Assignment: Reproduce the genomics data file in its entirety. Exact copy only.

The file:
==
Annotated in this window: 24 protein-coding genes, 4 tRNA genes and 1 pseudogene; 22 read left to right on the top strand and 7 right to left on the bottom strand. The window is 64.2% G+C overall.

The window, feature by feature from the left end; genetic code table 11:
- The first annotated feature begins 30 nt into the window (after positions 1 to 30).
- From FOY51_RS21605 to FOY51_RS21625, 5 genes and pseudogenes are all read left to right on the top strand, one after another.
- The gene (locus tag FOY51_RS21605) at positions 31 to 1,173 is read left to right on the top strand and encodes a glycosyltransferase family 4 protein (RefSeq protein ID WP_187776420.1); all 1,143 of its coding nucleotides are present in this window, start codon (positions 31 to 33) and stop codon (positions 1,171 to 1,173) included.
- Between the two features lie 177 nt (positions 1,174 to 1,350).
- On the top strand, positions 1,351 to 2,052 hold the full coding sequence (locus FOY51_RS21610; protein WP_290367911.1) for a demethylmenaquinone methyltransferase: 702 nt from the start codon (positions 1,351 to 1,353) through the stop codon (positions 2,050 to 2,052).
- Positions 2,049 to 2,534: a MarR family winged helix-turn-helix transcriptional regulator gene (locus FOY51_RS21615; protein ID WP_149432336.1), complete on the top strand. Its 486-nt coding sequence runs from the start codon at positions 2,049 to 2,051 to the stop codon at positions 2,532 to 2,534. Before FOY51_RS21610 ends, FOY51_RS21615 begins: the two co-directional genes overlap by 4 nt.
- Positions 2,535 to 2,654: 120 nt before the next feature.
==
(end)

Annotated in this window: 24 protein-coding genes, 4 tRNA genes and 1 pseudogene; 22 read left to right on the top strand and 7 right to left on the bottom strand. The window is 64.2% G+C overall.

The window, feature by feature from the left end; genetic code table 11:
- The first annotated feature begins 30 nt into the window (after positions 1 to 30).
- From FOY51_RS21605 to FOY51_RS21625, 5 genes and pseudogenes are all read left to right on the top strand, one after another.
- The gene (locus tag FOY51_RS21605) at positions 31 to 1,173 is read left to right on the top strand and encodes a glycosyltransferase family 4 protein (RefSeq protein ID WP_187776420.1); all 1,143 of its coding nucleotides are present in this window, start codon (positions 31 to 33) and stop codon (positions 1,171 to 1,173) included.
- Between the two features lie 177 nt (positions 1,174 to 1,350).
- On the top strand, positions 1,351 to 2,052 hold the full coding sequence (locus FOY51_RS21610; protein WP_290367911.1) for a demethylmenaquinone methyltransferase: 702 nt from the start codon (positions 1,351 to 1,353) through the stop codon (positions 2,050 to 2,052).
- Positions 2,049 to 2,534: a MarR family winged helix-turn-helix transcriptional regulator gene (locus FOY51_RS21615; protein ID WP_149432336.1), complete on the top strand. Its 486-nt coding sequence runs from the start codon at positions 2,049 to 2,051 to the stop codon at positions 2,532 to 2,534. Before FOY51_RS21610 ends, FOY51_RS21615 begins: the two co-directional genes overlap by 4 nt.
- Positions 2,535 to 2,654: 120 nt before the next feature.